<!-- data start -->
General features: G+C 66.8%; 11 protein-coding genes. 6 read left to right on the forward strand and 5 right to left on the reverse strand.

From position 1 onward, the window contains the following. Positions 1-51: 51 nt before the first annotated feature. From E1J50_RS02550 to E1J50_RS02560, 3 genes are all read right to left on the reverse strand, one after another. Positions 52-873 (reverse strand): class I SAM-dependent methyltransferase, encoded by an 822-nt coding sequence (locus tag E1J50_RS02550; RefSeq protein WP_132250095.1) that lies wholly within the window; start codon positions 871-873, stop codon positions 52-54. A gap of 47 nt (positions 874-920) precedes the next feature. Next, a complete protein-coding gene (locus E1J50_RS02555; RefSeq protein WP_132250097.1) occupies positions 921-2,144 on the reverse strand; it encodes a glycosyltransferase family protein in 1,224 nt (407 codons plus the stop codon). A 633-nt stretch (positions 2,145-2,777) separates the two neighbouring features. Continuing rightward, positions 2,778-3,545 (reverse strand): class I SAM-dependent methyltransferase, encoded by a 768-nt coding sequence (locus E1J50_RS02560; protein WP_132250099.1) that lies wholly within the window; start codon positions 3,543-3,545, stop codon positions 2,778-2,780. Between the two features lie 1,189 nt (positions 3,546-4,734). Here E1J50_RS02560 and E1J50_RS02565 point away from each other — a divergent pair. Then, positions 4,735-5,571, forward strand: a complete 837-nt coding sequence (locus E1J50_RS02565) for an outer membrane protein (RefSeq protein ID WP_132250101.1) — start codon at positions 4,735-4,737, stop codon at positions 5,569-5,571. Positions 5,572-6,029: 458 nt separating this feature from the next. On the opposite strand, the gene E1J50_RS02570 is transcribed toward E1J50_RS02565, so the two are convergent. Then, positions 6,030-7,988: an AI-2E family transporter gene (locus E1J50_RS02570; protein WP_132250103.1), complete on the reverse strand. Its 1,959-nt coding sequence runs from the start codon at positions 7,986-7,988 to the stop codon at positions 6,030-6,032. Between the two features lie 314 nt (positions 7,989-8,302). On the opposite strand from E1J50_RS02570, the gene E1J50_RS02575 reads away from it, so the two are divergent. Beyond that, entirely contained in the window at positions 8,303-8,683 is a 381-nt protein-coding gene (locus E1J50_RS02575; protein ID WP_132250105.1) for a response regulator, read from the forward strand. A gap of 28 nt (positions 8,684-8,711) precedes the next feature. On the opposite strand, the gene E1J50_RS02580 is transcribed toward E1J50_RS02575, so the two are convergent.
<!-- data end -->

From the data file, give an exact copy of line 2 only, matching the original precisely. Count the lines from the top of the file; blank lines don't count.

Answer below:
From position 1 onward, the window contains the following. Positions 1-51: 51 nt before the first annotated feature. From E1J50_RS02550 to E1J50_RS02560, 3 genes are all read right to left on the reverse strand, one after another. Positions 52-873 (reverse strand): class I SAM-dependent methyltransferase, encoded by an 822-nt coding sequence (locus tag E1J50_RS02550; RefSeq protein WP_132250095.1) that lies wholly within the window; start codon positions 871-873, stop codon positions 52-54. A gap of 47 nt (positions 874-920) precedes the next feature. Next, a complete protein-coding gene (locus E1J50_RS02555; RefSeq protein WP_132250097.1) occupies positions 921-2,144 on the reverse strand; it encodes a glycosyltransferase family protein in 1,224 nt (407 codons plus the stop codon). A 633-nt stretch (positions 2,145-2,777) separates the two neighbouring features. Continuing rightward, positions 2,778-3,545 (reverse strand): class I SAM-dependent methyltransferase, encoded by a 768-nt coding sequence (locus E1J50_RS02560; protein WP_132250099.1) that lies wholly within the window; start codon positions 3,543-3,545, stop codon positions 2,778-2,780. Between the two features lie 1,189 nt (positions 3,546-4,734). Here E1J50_RS02560 and E1J50_RS02565 point away from each other — a divergent pair. Then, positions 4,735-5,571, forward strand: a complete 837-nt coding sequence (locus E1J50_RS02565) for an outer membrane protein (RefSeq protein ID WP_132250101.1) — start codon at positions 4,735-4,737, stop codon at positions 5,569-5,571. Positions 5,572-6,029: 458 nt separating this feature from the next. On the opposite strand, the gene E1J50_RS02570 is transcribed toward E1J50_RS02565, so the two are convergent. Then, positions 6,030-7,988: an AI-2E family transporter gene (locus E1J50_RS02570; protein WP_132250103.1), complete on the reverse strand. Its 1,959-nt coding sequence runs from the start codon at positions 7,986-7,988 to the stop codon at positions 6,030-6,032. Between the two features lie 314 nt (positions 7,989-8,302). On the opposite strand from E1J50_RS02570, the gene E1J50_RS02575 reads away from it, so the two are divergent. Beyond that, entirely contained in the window at positions 8,303-8,683 is a 381-nt protein-coding gene (locus E1J50_RS02575; protein ID WP_132250105.1) for a response regulator, read from the forward strand. A gap of 28 nt (positions 8,684-8,711) precedes the next feature. On the opposite strand, the gene E1J50_RS02580 is transcribed toward E1J50_RS02575, so the two are convergent.